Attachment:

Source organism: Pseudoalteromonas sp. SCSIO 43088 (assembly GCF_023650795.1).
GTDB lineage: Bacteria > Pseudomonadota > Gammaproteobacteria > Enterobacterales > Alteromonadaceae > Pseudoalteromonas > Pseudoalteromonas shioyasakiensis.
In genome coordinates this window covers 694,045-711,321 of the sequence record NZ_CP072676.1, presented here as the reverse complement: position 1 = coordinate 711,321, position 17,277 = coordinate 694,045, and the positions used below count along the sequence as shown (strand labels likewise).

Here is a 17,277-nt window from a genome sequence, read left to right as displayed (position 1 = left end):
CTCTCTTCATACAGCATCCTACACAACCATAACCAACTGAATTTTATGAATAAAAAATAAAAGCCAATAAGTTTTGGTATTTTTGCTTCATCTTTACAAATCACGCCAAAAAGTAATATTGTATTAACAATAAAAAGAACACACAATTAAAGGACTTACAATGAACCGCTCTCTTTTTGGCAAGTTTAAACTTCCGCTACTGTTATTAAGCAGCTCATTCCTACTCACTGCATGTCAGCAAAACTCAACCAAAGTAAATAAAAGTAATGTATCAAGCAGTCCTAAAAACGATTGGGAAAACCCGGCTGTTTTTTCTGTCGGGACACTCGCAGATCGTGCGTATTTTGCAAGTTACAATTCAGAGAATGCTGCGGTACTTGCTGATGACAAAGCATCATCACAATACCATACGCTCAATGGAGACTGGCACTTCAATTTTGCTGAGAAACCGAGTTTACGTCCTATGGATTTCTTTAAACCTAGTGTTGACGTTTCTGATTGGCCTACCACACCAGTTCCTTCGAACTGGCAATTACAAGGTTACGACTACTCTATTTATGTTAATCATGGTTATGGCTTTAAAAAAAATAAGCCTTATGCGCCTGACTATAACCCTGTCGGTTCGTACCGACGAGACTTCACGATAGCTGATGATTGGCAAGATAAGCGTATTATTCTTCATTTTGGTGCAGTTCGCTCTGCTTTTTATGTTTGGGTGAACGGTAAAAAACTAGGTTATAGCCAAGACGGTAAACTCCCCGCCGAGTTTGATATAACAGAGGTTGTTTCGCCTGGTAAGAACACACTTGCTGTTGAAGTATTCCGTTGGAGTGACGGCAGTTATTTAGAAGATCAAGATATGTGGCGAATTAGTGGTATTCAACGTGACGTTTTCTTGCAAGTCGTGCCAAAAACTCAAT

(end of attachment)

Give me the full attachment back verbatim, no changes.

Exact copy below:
Source organism: Pseudoalteromonas sp. SCSIO 43088 (assembly GCF_023650795.1).
GTDB lineage: Bacteria > Pseudomonadota > Gammaproteobacteria > Enterobacterales > Alteromonadaceae > Pseudoalteromonas > Pseudoalteromonas shioyasakiensis.
In genome coordinates this window covers 694,045-711,321 of the sequence record NZ_CP072676.1, presented here as the reverse complement: position 1 = coordinate 711,321, position 17,277 = coordinate 694,045, and the positions used below count along the sequence as shown (strand labels likewise).

Here is a 17,277-nt window from a genome sequence, read left to right as displayed (position 1 = left end):
CTCTCTTCATACAGCATCCTACACAACCATAACCAACTGAATTTTATGAATAAAAAATAAAAGCCAATAAGTTTTGGTATTTTTGCTTCATCTTTACAAATCACGCCAAAAAGTAATATTGTATTAACAATAAAAAGAACACACAATTAAAGGACTTACAATGAACCGCTCTCTTTTTGGCAAGTTTAAACTTCCGCTACTGTTATTAAGCAGCTCATTCCTACTCACTGCATGTCAGCAAAACTCAACCAAAGTAAATAAAAGTAATGTATCAAGCAGTCCTAAAAACGATTGGGAAAACCCGGCTGTTTTTTCTGTCGGGACACTCGCAGATCGTGCGTATTTTGCAAGTTACAATTCAGAGAATGCTGCGGTACTTGCTGATGACAAAGCATCATCACAATACCATACGCTCAATGGAGACTGGCACTTCAATTTTGCTGAGAAACCGAGTTTACGTCCTATGGATTTCTTTAAACCTAGTGTTGACGTTTCTGATTGGCCTACCACACCAGTTCCTTCGAACTGGCAATTACAAGGTTACGACTACTCTATTTATGTTAATCATGGTTATGGCTTTAAAAAAAATAAGCCTTATGCGCCTGACTATAACCCTGTCGGTTCGTACCGACGAGACTTCACGATAGCTGATGATTGGCAAGATAAGCGTATTATTCTTCATTTTGGTGCAGTTCGCTCTGCTTTTTATGTTTGGGTGAACGGTAAAAAACTAGGTTATAGCCAAGACGGTAAACTCCCCGCCGAGTTTGATATAACAGAGGTTGTTTCGCCTGGTAAGAACACACTTGCTGTTGAAGTATTCCGTTGGAGTGACGGCAGTTATTTAGAAGATCAAGATATGTGGCGAATTAGTGGTATTCAACGTGACGTTTTCTTGCAAGTCGTGCCAAAAACTCAAT